Last weekend I travelled to Assynt in the far north-west of Scotland to climb the summits of Conival and Ben More Assynt and to look for the remains of an Avro Anson that crashed in the area in 1941. On the saturday evening I walked into the mountains from Inchnadamph and I had blue skies, the warmth of the setting sun and a breeze to keep the midges away.
I camped north of the two summits, in a high and wild location near Loch nan Cuaran, but the weather deteriorated during the night and in the morning my campsite was experiencing strong winds and mist.
I found the air wreck site despite the thick mist and managed to take some photos of it in breaks in the mist cover (you can see these on my website here). The site lies at an altitude of about 650m on a secretive flat moorland plateau 3km north of the summits of Conival and Ben More Assynt.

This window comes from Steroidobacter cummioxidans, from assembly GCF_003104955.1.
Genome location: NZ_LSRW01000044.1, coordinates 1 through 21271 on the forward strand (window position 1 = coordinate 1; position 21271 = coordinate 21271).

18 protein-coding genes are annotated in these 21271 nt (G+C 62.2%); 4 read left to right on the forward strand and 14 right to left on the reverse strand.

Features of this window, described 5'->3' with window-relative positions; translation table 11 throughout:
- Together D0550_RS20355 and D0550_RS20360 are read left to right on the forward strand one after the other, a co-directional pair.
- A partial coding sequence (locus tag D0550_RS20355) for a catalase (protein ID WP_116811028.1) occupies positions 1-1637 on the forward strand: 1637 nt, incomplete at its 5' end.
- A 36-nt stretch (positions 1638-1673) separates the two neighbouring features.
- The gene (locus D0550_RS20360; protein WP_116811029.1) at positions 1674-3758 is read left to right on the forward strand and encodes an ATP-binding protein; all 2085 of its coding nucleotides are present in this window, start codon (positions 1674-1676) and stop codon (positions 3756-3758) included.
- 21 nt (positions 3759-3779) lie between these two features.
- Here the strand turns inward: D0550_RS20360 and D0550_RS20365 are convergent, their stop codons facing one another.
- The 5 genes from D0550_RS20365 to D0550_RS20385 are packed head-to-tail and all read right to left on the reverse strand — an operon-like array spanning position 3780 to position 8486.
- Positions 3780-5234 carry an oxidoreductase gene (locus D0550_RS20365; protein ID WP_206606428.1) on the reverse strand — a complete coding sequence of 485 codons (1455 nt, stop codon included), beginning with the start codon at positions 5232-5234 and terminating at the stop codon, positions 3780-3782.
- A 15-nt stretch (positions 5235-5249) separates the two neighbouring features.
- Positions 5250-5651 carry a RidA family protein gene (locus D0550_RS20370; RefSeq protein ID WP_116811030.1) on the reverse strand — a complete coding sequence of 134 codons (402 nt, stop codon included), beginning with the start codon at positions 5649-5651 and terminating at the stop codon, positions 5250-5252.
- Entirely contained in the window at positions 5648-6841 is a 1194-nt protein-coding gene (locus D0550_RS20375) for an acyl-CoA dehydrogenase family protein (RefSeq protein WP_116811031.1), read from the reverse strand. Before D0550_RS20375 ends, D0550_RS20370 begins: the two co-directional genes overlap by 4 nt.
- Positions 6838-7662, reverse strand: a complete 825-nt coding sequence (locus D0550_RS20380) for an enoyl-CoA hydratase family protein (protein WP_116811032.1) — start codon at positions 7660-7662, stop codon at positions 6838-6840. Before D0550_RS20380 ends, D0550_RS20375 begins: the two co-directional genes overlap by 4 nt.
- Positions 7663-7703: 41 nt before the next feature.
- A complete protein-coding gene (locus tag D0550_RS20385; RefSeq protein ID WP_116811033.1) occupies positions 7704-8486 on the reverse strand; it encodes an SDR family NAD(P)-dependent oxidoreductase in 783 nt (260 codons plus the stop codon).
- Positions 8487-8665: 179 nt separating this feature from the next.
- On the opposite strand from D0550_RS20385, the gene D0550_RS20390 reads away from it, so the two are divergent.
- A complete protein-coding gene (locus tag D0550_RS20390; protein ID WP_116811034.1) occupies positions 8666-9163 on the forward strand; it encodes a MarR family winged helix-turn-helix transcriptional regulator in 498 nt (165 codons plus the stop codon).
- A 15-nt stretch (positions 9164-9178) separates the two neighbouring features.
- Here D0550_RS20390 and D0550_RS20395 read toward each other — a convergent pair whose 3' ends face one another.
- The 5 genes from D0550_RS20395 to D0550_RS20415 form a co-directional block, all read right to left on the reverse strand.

The 6 airmen who died in this crash are buried at the wreck site, making this only one of two in Scotland which are war graves (the other one is in the Lammermuir Hills just south of Edinburgh, see here). The site is marked by a cairn, memorial plaque containing the names of the airmen, and a large white metal cross. The church at nearby Inchnadamph village also has a memorial.
The two engines (both with remains of propellers), landing gear (with tyres) and various assorted bits of wreckage are scattered near the memorial cairn in hollows between peat hags.
I walked on to the summit of Conival but decided against pressing on to Ben More Assynt as the weather was so bad with rain now joining the strong wind and thick mist and the ridge between Conival and Ben More Assynt can be difficult in these sorts of conditions.